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Publication numberUS3020915 A
Publication typeGrant
Publication dateFeb 13, 1962
Filing dateSep 22, 1958
Priority dateSep 22, 1958
Publication numberUS 3020915 A, US 3020915A, US-A-3020915, US3020915 A, US3020915A
InventorsMiller Anthony P
Original AssigneeAchilles Corp
Export CitationBiBTeX, EndNote, RefMan
External Links: USPTO, USPTO Assignment, Espacenet
Smoking device
US 3020915 A
Images(1)
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Description  (OCR text may contain errors)

Feb. 13, 1962 A. P. MILLER 3,020,915

SMOKING DEVICE Filed Sept. 22, 1958 FIG. 5.

INVENTOR ANTHONY P. MILLER BYEWMWA} ATTORNEYS w AL.

United States Patent Ofiiee 3,020,915 Patented Feb. 13,

3,020,915 SMOKING DEVICE Anthony P. Miller, Atlantic City, NJ asslgnor t Achilles Corporation, Atlantic City, NJ., a corporation of New Jersey Filed Sept. 22, 1958, Ser. No. 762,377 6 Claims. (Cl. 1319) This invention relates to an improved cigarette construction and, more particularly, to improved construction of cigarettes, cigars and similar articles.

The use of smoking tobacco is today both well known and wide spread in spite of the fact that it is recognized by some authorities that smoking is injurious to the delicate membranes of the nose, throat and lungs of the smoker and is credited with inducing cancer of the lips, mouth, throat and lungs, and with inducing heat diseases.

The principal products of tobacco smoke are carbon dioxide, water vapor, carbon monoxide, acid fumes, nicotine vapors, and tars. The first two of these products are not generally regarded as harmful to the smoker. The remainder of these products are generally considered harmful and even though only a small proportion of these products resulting from the combustion of the entire cigarette actually enter the smokers system, that quantity is sufficient to be considered by some authorities as being harmful to the smoker.

Various means are employed to reduce the harmful eifects of these products of combustion. Various chemicals have been employed in admixture with the tobacco in an endeavor to nullify the harmful ingredients of the smoke. Some of these chemicals, while apparently nullifying the harmful smoke ingredients, release upon combustion equally toxic substances or destroy or impair the aroma that is delighted in by tobacco smokers. Certain other neutralizing agents are unstable and, by the time the cigarette is consumed, these agents have decomposed and fail to accomplish their purpose. Other agents cause unpleasant taste or are for other reasons undesirably employed. Numerous types of mechanical filters have been devised. These filters generally add materially to the cost of manufacture of the cigarette and many of them are of little value.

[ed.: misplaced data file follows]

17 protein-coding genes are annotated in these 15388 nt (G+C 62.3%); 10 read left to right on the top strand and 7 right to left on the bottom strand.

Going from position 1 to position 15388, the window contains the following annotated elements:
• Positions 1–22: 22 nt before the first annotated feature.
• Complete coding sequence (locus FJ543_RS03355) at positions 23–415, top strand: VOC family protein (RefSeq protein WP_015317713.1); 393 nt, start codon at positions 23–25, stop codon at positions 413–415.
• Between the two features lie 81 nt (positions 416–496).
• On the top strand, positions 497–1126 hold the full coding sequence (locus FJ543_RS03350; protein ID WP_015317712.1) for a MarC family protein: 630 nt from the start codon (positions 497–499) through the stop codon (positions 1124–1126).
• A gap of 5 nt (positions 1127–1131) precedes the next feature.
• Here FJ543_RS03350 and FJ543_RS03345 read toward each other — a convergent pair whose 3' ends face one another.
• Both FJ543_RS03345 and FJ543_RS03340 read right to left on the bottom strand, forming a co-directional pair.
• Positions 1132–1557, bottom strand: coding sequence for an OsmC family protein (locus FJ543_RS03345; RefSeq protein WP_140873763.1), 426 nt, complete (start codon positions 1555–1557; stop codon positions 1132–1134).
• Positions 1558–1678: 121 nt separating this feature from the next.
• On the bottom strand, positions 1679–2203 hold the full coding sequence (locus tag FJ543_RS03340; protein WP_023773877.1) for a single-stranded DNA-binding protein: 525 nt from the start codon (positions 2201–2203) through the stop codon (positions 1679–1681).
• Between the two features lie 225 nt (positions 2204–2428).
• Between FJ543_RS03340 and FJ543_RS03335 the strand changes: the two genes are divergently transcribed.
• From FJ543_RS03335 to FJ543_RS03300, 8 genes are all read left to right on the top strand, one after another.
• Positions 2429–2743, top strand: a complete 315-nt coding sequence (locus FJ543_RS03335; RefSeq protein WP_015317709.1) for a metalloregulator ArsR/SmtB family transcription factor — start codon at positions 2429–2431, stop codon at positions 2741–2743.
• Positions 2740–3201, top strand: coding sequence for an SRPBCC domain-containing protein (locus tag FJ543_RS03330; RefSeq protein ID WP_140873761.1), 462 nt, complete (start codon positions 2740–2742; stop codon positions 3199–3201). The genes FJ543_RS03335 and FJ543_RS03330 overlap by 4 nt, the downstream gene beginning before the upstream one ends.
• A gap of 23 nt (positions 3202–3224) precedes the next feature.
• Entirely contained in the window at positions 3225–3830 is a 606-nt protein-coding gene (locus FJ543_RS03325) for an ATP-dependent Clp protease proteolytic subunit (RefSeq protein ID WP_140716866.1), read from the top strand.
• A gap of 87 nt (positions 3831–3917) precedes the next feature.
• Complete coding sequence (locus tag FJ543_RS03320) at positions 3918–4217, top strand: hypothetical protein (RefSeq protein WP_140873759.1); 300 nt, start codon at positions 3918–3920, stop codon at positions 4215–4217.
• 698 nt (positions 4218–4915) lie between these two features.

It is the object of my invention to provide a cigarette construction by means of which the harmful products of combustion of the tobacco drawn into the mouth of the smoker are minimized and the smoking of the cigarette is made less harmful and more satisfactory and pleasing to the smoker.

In accordance with this invention a cigarette is provided with valves in the wrapper for the admission of air be: tween the burning end of the cigarette and the inhaling end. The valves are of flapper construction and provide for the introduction of a varying rate of flow of air which varies with the amount of suction exerted by the smoke.

The construction of this invention is of marked utility since it controls the cigarettes burning rate and hence causes the temperatures of burning to be lower than would occur when smoking an ordinary cigarette. This advantage results from the fact that as the smoker pro-.

gressively increases his suction the valves open more and outside air is admitted at a progressively higher rate.

This reduces the amount of air drawn through the burn-v being puffed hard or easily.